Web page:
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Title:Structure and function studies of polar mutants of the QA pocket in the bacterial photosynthetic reaction center of Rhodobacter sphaeroides
Author(s):Mattis, Aidas Joseph
Director of Research:Crofts, Anthony R
Doctoral Committee Chair(s):Crofts, Anthony R
Doctoral Committee Member(s):Gennis, Robert B; Kranz, David M; Nair, Satish K
Department / Program:Biochemistry
Discipline:Biochemistry
Degree Granting Institution:University of Illinois at Urbana-Champaign
Degree:Ph.D.
Genre:Dissertation
Subject(s):Reaction Center
X-ray Crystal Structure
Abstract:The bacterial photosynthetic reaction center (RC) is the protein that converts light to chemical energy. The light is initially absorbed by a pair of bacteriochlorophylls that then transfer an electron through a series of cofactors until it reaches the final two electron acceptors, the primary quinone (QA) that then reduce the secondary quinone (QB). In Rb. sphaeroides these quinones are chemically identical ubiquinones and the protein must tune the midpoint potential (Em) of each quinone to make electron transfer from QA to QB favorable. Using site directed mutagenesis together with the techniques of X-ray crystallography, flash kinetic spectroscopy, and quinone substitution, I was able to probe how structural changes contribute to Em changes and work to better understand the physical chemistry involved. The mutation of the wild type (WT) Ile at the 265th amino acid of the M subunit (M265), which lies within van der Waals contact to the primary quinone (QA), to the polar hydroxyl (O-H) mutants of Ser (M265IS) and Thr (M265IT), previously showed a drop in the in situ Em of QA by 85 and 100 mV, respectively (Takahashi et al 2001). In repeating Takahashi et al’s kinetic work, it was discovered that there are two separate components for the QA- back reaction not previously recognized. The structures of the two mutants were solved using X-ray crystallography and the orientation of the M265 side chain O-H, relative to the quinone, for the two mutants are in different orientations. The M265IS O-H is located in a position where four potential hydrogen bonds (H-bonds) are present, while the M265IT O-H is positioned where the O-H has only one potential H-bond. QA in M265IS has an additional H-bond, not present in WT, between the 2-methoxy of QA and the backbone nitrogen of M249 that maybe necessary to stabilize the quinone due to the increase in the size of the quinone binding pocket. For both hydroxyl mutants the H-bond to the C1 carbonyl of QA was significantly shorter than Xray-avg (the average of all atomic distances from currently deposited RC X-ray structures with resolution better than 2.80 Å) while only the H-bond to the C4 carbonyl of QA from M265IT was significantly shorter. The Ile at M265 was also mutated to the polar amide mutants Asn (M265IN) and Gln (M265IQ). M265IN presented kinetics not very different to M265IT, indicating that the in situ Em of QA was similar. However, M265IQ showed a slower QA- back reaction, which is opposite from the other three polar mutants. Both mutants showed two component kinetics for the QA- back reaction that varied with pH. The QB- back reaction was also slower for M265IQ compared to WT, which is the same direction as the other mutants. These results indicate that the in situ Em of M265IQ is likely unchanged from WT. It was further found that QA of M265IQ was only occupied approximately 50% of the time. The structures of M265IN and M265IQ were solved using X-ray crystallography. M265IN showed that the side chain only took on one conformation, but the rotamer of the side chain amide could possibly take on two orientations. M265IQ showed two conformations for the side chain of M265 consistent with one conformation of QA bound (Conf. A) and the other with QA dissociated (Conf. B) or bound at a more distant site from the WT binding position. The amine and carbonyl of the side chain of Asn-M265 showed both H-bond and repulsion with either the C4 carbonyl of QA or the δ nitrogen of His-M219 depending on the rotamer of the amide. The side chain amine of Conf. A of M265IQ has an internal H-bond with the backbone carbonyl and the side chain carbonyl has a potential H-bond to the δ nitrogen of His-M219, which bifurcates the δ nitrogen H-bond between the side chain of M265 and the C4 carbonyl of the quinone. Both mutants showed longer H-bonds between the C4 quinone carbonyl and δ nitrogen of His-M219 when compared to Xray-avg, but only M265IQ mutant showed a shorter hydrogen bond between the C1 quinone carbonyl and the M260 backbone N. The M265IN C1 quinone carbonyl H-bond was not significantly different from Xray-avg. The RC is a finely tuned system that tightly controls the midpoint potentials of QA and QB so that an electron can be favorably transferred from one ubiquinone to another. The addition of a polar group to the non-polar QA site decreases the midpoint potential by approximately 100 mV for M265IS, M265IT, and M265IN. However, M265IQ is such a structurally large amino acid addition to the RC that the quinone is displaced 50% of the time from its WT location and gives a much more complicated kinetic picture. Based on the crystal structures of M265IS and M265IT, the orientation of the hydroxyl controls the Em, but to a much smaller extent than simply the addition of the polar group to the local vicinity of the QA site. The addition of an amine group to QA has a similar Em change to the addition of a hydroxyl. I therefore conclude that local electrostatics are likely the largest factor in controlling the Em of QA. Electrostatic calculations are needed to calculate how adding a polar group at M265 changes the Em of QA.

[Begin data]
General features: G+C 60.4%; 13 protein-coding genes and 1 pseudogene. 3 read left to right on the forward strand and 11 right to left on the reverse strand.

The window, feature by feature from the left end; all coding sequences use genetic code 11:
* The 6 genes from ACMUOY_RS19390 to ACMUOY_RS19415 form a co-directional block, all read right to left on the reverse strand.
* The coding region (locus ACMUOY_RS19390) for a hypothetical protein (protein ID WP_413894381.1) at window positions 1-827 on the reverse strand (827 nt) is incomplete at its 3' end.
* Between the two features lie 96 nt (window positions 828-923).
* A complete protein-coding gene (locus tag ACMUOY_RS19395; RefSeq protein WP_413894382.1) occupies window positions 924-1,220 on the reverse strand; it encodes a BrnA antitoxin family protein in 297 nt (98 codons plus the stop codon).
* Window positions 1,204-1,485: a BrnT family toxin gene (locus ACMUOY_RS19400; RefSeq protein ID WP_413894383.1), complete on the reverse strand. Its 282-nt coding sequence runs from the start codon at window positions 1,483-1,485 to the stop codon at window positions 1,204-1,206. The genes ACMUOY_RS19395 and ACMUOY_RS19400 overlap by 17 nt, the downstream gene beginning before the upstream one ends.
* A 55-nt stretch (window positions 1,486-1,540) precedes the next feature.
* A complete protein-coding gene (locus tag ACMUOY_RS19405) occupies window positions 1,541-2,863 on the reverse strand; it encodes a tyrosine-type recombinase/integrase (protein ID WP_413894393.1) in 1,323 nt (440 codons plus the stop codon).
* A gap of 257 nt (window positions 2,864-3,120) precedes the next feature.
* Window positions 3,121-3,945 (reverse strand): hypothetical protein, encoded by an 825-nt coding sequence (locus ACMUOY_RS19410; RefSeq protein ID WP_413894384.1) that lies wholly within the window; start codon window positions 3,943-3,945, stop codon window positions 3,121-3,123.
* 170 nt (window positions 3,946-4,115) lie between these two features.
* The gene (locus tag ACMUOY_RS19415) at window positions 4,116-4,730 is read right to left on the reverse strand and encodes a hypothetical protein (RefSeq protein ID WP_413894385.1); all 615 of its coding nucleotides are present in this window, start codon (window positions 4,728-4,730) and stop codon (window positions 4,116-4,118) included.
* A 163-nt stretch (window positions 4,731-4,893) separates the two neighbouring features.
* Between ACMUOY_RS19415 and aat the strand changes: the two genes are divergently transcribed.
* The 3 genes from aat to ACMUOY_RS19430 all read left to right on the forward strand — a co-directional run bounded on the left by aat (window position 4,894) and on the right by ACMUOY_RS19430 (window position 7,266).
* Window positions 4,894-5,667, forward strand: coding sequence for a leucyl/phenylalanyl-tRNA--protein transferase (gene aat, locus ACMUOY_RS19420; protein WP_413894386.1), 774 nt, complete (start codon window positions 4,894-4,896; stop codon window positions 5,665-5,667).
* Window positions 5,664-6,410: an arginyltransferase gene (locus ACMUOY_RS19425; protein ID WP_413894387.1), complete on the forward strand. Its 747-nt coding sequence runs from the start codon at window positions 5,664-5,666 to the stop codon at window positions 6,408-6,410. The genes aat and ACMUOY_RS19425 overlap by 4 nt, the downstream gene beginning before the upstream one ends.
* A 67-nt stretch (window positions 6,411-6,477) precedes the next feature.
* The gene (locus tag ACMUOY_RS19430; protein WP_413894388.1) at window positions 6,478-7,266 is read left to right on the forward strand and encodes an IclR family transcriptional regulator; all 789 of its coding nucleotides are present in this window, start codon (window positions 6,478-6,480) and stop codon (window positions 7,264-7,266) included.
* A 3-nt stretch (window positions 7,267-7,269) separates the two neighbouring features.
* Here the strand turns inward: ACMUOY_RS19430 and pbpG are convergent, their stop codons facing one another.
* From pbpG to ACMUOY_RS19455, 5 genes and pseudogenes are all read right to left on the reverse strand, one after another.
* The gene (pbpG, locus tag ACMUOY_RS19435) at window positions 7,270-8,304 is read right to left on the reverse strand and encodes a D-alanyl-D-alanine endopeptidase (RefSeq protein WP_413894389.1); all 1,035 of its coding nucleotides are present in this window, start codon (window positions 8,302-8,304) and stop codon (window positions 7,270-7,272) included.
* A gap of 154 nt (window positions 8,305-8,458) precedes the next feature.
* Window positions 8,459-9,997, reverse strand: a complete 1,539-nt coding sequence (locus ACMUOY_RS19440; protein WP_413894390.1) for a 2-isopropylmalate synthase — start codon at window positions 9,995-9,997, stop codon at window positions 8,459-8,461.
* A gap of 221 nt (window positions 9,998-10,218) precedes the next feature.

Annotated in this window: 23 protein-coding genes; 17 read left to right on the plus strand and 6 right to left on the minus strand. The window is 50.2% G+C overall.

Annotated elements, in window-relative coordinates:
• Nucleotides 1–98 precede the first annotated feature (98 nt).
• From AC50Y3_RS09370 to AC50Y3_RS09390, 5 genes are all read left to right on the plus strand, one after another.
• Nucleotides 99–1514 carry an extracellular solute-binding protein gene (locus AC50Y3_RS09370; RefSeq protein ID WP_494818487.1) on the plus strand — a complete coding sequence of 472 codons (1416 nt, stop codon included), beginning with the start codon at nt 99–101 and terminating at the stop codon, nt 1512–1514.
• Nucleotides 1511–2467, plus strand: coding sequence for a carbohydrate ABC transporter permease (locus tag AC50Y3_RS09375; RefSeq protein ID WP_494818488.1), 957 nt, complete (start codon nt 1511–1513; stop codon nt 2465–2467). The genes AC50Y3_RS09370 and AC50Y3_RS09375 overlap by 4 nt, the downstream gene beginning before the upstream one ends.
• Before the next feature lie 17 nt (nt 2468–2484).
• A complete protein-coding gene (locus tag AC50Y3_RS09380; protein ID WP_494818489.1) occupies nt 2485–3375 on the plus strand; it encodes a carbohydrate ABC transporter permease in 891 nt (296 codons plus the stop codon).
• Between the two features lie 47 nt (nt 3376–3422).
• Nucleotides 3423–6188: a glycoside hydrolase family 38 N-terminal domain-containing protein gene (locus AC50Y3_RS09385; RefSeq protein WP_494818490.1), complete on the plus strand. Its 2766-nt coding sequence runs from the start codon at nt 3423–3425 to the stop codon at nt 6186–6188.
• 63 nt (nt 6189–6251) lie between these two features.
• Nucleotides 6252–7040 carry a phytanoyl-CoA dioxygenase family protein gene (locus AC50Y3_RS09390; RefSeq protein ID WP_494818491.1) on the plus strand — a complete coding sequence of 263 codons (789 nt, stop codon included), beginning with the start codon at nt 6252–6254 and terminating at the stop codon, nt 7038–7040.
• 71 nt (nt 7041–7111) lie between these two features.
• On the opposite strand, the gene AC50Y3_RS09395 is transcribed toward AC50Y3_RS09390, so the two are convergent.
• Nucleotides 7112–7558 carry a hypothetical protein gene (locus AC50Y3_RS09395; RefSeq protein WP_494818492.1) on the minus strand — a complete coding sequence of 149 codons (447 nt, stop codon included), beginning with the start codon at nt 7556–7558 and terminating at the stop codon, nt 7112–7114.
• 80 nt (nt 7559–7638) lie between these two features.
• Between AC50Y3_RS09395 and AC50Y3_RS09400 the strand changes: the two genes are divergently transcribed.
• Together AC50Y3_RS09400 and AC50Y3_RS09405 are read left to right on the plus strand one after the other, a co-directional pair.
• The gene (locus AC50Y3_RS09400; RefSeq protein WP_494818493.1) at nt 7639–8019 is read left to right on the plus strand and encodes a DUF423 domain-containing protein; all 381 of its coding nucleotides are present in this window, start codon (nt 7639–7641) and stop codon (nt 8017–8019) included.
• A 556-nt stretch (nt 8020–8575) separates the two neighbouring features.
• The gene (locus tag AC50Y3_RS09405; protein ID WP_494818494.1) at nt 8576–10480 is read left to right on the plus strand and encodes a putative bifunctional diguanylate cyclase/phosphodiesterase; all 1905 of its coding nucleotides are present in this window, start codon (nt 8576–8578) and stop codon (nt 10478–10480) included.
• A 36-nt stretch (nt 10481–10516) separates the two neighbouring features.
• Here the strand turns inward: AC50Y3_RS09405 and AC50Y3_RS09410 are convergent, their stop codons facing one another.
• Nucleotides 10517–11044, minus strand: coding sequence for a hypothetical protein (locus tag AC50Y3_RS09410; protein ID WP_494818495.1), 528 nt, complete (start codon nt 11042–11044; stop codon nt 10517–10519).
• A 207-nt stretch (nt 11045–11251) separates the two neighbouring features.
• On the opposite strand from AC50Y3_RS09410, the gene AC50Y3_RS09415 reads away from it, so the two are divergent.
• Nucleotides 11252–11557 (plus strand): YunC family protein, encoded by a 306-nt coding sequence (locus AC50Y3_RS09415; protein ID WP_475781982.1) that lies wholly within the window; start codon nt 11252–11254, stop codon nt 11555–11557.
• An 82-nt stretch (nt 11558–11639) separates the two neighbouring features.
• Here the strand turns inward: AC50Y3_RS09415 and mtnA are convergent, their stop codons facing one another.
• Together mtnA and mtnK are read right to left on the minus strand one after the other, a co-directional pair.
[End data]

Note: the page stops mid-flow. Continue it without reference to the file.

Issue Date:2016-04-15
Type:Thesis
URI:http://hdl.handle.net/2142/90894
Rights Information:Copyright 2016 Aidas J Mattis
Date Available in IDEALS:2016-07-07
Date Deposited:2016-05


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